There’s no question that organizational performance relies on training and development. Employee onboarding and continuous learning are crucial. However, success isn’t just about educating your employees. Customer education and training can be just as important. And embedded in the practice of customer education is the idea that an informed customer (or potential customer) is more engaged with your organization. Moreover, engagement is often associated with increased sales, improved customer experience, and brand loyalty.
Engaging Learning Experiences for Customer Education
Research by Brandon Hall found that 44 percent of organizations surveyed offer training to customers. Moreover, 62 percent of those organizations offer at least some of the same training content to employees and customers. Depending on your business model, customer education and training may entail showcasing products, services, and solutions; building competency around systems and platforms; or highlighting key elements of a brand. It’s the process of providing customers with the information they may need throughout the buying cycle and while using your product or service to meet their organizational or personal needs. Most customer training takes on a hybrid learning model, with assets like learning repository, customer forums, digital learning activities, and instructor-led training with customer success managers.
Customer Education Training Best Practices
The research by Brandon Hall suggests that although many organizations offer training for customers, there is much less personalization in the content delivered. But to have a strong effect on buying behaviors, training consultants should be just as careful with customer education content as they would be with new hire training content. Marketers create sales funnels with respective personas then deliver personalized learning content based on the buyer’s needs. So, align the learning path of your potential customers with their needs, pushing them to engage with eLearning content that helps them make an informed decision.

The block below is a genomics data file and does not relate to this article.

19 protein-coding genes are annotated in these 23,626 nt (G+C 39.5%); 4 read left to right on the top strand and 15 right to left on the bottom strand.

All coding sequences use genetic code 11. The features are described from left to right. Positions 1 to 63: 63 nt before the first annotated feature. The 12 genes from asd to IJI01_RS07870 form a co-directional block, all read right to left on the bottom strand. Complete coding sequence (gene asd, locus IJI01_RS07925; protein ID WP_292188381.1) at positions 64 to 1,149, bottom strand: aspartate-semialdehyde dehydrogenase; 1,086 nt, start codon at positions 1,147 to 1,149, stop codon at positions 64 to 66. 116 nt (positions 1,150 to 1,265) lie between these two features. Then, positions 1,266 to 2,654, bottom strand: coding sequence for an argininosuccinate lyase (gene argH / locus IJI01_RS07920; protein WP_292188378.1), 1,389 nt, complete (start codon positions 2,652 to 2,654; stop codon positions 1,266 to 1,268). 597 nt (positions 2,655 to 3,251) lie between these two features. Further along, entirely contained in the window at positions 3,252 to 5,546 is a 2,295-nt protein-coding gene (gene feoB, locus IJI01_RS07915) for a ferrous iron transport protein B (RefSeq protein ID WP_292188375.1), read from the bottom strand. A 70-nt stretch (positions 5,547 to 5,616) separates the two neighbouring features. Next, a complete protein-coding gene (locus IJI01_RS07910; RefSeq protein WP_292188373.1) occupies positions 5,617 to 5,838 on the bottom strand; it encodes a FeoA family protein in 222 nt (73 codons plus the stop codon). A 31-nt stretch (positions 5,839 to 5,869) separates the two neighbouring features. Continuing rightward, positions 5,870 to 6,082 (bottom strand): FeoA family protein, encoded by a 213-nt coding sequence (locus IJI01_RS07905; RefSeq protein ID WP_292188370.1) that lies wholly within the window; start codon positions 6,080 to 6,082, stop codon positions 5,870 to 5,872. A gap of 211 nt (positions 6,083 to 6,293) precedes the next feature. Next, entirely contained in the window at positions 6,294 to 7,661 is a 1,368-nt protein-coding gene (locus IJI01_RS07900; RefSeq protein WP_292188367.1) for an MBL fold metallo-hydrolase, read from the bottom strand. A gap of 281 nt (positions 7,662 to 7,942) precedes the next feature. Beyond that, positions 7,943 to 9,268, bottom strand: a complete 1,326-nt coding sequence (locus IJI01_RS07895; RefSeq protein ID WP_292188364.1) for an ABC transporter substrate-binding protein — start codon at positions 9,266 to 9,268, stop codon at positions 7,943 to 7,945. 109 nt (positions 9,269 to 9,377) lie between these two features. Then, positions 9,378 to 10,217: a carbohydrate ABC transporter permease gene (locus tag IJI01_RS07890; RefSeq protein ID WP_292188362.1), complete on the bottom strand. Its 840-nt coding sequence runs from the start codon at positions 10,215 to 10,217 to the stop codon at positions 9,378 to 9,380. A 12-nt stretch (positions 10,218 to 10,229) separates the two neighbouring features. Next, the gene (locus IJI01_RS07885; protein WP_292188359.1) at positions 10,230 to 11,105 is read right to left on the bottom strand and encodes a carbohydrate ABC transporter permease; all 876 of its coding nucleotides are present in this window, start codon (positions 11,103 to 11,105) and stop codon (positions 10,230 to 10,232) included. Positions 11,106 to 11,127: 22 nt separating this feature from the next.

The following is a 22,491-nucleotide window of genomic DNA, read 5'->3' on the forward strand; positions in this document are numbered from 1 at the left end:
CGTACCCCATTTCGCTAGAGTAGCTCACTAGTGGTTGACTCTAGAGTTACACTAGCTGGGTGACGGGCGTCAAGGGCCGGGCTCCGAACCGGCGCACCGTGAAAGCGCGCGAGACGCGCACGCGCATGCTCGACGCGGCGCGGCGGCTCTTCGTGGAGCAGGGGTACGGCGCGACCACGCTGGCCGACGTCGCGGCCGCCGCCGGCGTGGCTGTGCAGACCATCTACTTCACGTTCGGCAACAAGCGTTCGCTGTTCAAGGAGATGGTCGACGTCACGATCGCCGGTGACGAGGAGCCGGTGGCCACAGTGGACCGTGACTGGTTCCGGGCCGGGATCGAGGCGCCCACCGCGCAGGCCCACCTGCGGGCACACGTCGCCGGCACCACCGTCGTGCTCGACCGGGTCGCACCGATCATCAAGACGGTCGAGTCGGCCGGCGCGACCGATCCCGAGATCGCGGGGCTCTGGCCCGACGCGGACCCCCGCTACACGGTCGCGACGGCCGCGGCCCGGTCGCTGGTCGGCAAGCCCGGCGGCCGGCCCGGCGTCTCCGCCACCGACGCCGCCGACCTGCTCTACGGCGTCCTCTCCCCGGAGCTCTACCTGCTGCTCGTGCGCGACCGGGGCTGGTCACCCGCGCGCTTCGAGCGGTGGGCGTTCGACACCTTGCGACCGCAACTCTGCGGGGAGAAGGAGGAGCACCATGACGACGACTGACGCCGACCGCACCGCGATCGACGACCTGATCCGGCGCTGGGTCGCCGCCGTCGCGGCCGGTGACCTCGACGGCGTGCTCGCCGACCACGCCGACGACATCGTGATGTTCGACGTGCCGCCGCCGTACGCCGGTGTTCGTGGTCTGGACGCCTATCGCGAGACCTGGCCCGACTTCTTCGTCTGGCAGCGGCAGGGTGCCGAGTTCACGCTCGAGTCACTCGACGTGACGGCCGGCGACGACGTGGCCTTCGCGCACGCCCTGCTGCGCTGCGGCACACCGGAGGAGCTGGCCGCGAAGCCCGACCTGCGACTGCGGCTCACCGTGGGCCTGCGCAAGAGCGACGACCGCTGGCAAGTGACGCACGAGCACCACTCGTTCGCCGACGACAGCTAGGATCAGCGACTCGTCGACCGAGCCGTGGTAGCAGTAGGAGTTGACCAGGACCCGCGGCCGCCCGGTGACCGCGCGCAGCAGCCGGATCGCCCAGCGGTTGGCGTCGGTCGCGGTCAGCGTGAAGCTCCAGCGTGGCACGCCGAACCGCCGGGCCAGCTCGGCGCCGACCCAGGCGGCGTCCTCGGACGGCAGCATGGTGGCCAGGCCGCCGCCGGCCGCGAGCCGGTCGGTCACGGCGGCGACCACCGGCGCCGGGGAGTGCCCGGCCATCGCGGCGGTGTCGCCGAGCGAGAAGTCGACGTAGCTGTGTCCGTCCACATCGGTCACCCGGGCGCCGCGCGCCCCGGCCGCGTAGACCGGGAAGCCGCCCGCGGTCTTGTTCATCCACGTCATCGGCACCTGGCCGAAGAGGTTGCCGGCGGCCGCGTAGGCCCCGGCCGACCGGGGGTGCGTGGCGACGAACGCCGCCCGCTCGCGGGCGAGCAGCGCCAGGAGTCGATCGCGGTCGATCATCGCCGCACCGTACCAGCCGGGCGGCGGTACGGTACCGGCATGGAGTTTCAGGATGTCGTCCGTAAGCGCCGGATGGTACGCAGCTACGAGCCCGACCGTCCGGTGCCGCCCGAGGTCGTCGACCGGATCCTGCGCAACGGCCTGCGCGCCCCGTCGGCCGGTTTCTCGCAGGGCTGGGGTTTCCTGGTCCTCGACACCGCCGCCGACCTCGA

For example, high-level content can be used to introduce learners to a subject, product, or capability. On the other hand, content at the bottom of a funnel should show consumers how your product or service can fit their needs or solve their challenges.
Training Content Accessibility
With so many digital learning options for engaging customers, customer education has become much more scalable. Research by RetailDive found that 67 percent of consumers research a product online before they buy. Much of that research is found through social proof and third-party reviews, which are difficult to control. However, as a learning consultant for your organization, you can ensure that your content is just as easily accessible on partner sites, online forums, and externally facing learning portals. For example, digital learning assets can be accessed at the point of need, whereas check-ins with customer success managers may be more difficult to come by.
It’s important to capture the attention of potential customers early on in their research. Typically, the first engagement is with a marketing asset. So, consider partnering with your organization’s marketing department to ensure marketing content offers some educational value. Think of it as preboarding customers and create a learning strategy that spans the entirety of the customer experience. For instance, what content would a potential customer need to know in the initial stages of their research or while choosing between products?